Pokemon Tower Defense 2 Guide - Type Effectiveness Tips

Pokémon Tower Defense 2 Walkthrough: Type Effectiveness Tips

Introducements...

One of the scariest thoughts that filled my mind not ten seconds ago is that I’ve actually been playing Pokémon for just under half of the years that I have spent on this planet. Now, you literalists out there shouldn’t (but you probably will) take that as me having had a Gameboy in my hand tuned to Pokémon Red solidly for the past 10 or so years: that would be utterly ridiculous. I have, however, spent what could be considered to be way too much time for a child and an unreasonable amount of time as an adult playing Pokémon games, and I still on occasion have to pause for a few moments when playing Pokémon Tower Defense 2 in order to rack the tactical side of my brain for information on perhaps the most important strategic consideration in battle: type effectiveness. The type of your Pokémon in relation to your opponent is one of, if not the most important factors in determining the outcome, so by way of wanting to highlight this fact, I’ve composed a few tips that may or may not help newcomers to the game.

Typology

As surprised as I am that typology is actually a word, I’m going to hijack the definition and apply it to the world of Pokémon. There are a few factors to consider when getting into a Pokémon battle in Pokémon Tower Defense 2: the level of your Pokémon; the position of the Pokémon in the battle; the number of Pokémon you’re going to face; your Pokémon’s moves; even the abilities of your Pokémon, but as I mentioned above, it is the type of your Pokémon that is going to have the most influence on the damage that you deal and receive and therefore the outcome of the battle in general. As veterans of the game will be fully aware of, there are currently 17 types of Pokémon as of Generation V (though this is liable to change upon the release of Pokémon X and Y):  Normal, Fire, Grass, Water, Ice, Electric, Fighting, Poison, Flying, Ground, Psychic, Bug, Rock, Ghost, Dark, Dragon, and Steel.

Each Pokémon type has its particular resistances and weaknesses to each of the other types, and it will be these strengths and shortcomings that you will be relying on to turn any particular battle in your favour. The types of the Pokémon you choose to occupy the six slots on your team should vary according to the types of your opponents you will be facing. Instead of listing each and every strength and weakness, I’ll just hit you up with a standard type effectiveness chart that can be obtained from pretty much anywhere on the internet (this one is courtesy of the Pokémon Database).

Type Chart

Pokemon Tower Defense game

 

Perhaps the most useful tool in a Pokémon trainer’s arsenal

Application to PTD2 Strategy

Ok, so in light of the above information, you now know which types are particularly effective against what Pokémon, and in the words of GI Joe, “knowing is half the battle”, but how does this apply to your particular Pokémon Tower Defense 2 situation? Well, the number of Pokémon in the game is too numerous for me to include detailed strategies about dealing with each and every one of them, and also to recommend which Pokémon to own in order to dominate, since the combinations are simply too numerous. Here a few type tips that could prove useful in your Pokémon efforts.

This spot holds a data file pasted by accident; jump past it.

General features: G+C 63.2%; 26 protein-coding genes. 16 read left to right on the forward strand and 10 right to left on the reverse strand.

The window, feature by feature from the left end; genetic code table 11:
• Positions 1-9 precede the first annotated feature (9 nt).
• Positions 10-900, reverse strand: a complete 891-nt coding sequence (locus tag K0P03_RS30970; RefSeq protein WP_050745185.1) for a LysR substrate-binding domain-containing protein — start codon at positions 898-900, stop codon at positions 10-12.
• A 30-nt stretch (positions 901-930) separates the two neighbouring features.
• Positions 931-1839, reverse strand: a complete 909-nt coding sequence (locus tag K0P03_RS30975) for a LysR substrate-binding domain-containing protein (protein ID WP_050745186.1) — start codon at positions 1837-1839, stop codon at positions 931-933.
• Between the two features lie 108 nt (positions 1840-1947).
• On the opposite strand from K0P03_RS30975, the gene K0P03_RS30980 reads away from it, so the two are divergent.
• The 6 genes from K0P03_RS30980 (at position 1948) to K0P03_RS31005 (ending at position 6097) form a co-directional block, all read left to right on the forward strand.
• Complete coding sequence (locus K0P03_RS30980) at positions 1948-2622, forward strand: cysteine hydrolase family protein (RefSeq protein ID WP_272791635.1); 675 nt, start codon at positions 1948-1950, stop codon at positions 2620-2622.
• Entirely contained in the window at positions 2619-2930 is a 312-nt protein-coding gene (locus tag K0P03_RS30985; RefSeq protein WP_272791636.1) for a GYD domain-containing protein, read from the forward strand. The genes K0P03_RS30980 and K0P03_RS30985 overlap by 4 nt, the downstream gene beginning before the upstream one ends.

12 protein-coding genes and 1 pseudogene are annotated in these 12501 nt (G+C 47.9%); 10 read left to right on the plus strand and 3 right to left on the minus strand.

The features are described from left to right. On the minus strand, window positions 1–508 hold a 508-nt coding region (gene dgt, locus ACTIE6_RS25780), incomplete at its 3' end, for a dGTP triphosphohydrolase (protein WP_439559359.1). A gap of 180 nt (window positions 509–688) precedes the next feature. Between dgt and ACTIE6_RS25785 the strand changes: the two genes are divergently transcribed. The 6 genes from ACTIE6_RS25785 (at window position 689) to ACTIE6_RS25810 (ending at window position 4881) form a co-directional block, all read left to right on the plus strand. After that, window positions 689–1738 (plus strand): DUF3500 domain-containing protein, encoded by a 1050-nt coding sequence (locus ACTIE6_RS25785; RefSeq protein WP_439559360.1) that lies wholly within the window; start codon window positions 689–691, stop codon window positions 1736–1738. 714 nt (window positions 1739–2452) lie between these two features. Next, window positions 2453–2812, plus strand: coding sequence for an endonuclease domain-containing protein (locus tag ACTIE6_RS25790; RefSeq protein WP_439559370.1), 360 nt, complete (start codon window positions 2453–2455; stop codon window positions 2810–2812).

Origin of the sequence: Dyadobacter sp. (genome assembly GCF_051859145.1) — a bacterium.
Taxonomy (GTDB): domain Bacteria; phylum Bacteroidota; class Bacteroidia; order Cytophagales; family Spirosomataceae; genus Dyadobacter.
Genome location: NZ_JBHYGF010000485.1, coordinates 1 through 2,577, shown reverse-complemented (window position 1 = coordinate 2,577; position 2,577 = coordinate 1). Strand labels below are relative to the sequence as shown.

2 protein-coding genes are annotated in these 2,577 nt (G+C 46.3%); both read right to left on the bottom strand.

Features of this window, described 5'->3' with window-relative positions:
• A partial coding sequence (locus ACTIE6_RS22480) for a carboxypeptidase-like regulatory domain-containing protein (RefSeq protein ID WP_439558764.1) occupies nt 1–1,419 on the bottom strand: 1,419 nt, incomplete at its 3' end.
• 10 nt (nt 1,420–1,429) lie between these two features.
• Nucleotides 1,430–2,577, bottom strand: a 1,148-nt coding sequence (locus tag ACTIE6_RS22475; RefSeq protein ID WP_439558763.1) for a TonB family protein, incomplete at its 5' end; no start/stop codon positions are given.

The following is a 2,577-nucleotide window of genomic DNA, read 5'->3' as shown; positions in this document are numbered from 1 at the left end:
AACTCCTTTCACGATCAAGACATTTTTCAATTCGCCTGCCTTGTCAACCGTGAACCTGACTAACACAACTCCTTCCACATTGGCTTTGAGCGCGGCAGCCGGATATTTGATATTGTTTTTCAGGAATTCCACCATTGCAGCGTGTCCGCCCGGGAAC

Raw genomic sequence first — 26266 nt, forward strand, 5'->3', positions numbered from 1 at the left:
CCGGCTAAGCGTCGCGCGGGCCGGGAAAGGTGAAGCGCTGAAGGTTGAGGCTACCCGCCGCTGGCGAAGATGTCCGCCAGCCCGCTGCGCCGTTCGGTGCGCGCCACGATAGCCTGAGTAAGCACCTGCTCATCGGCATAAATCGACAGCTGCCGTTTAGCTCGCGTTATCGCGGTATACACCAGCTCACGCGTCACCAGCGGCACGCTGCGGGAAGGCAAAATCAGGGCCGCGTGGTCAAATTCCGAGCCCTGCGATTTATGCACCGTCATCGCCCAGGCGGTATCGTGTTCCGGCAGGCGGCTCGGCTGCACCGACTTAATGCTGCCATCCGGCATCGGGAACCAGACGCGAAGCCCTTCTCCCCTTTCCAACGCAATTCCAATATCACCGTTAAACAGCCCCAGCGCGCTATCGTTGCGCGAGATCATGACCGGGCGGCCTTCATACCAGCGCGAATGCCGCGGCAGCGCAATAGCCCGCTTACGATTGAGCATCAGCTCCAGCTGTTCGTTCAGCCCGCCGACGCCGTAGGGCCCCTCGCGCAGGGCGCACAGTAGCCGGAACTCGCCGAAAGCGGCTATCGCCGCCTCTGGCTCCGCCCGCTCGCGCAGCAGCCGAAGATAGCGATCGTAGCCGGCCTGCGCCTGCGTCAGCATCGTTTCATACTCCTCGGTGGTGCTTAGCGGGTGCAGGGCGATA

Starting Out

Choosing your starter Pokémon is always an exciting yet difficult time because it will have a bearing on the rest of your adventure. This is less so in the world of PTD2, since you can attain some pretty powerful Pokémon on a weekly basis as part of the mystery gift giveaway. Nevertheless, the choice between Fire, Water, and Grass is one you have to make at the outset of the game. With so many bug and grass-type Pokémon littering the Routes of Johto, choosing Cyndaquil will put you at an advantage since fire types dominate grass/bug types. I’d say that choosing Totodile would put you at the biggest disadvantage due to the emergence of grass, bug, and electric-type Pokémon in the storyline.

Consider the Enemy

It may seem obvious, but always take your opponent’s likely type into consideration when choosing Pokémon to train up. A grass Pokémon like Bellsprout, for example, is a good addition to your team if you’re going up against Geodudes, who will crumble at might of his Vine Whip Move.

 Capturing yourself a cheeky Geodude isn’t a bad move either, since its defense is already extremely high, even before using defense curl. It also goes on to lear Rock Throw, which can be devastatingly effective against Falkner.

Catching Pokémon that will learn moves that aren’t of their type is also a good strategy when going up against enemies that you may not necessarily be strong against. Catching Caterpie and evolving it into Metapod then Butterfree  means you will be a Bug/Flying type but will learn the move ‘Confusion’, which is a psychic-type moves that is extraneous to its Bug/Flying nature.

Mystery Gift

Ok, this one doesn’t seem like much of a strategy, but keeping an eye on the weekly mystery gift giveaway (the code is released every week and can be Googled with ease) will allow you to snap up Pokémon that you otherwise couldn’t catch in the same. The mystery gifts are usually shiny, meaning that they level up at a much faster pace than regular Pokémon. The mystery gift is usually of a type that will be effective against the battles that will be in the next/previous game update as well. I snapped up electric-type Shiny Shinx at around the time that the flying-type Falkner battle was released, so this meant I was at a distinct advantage.

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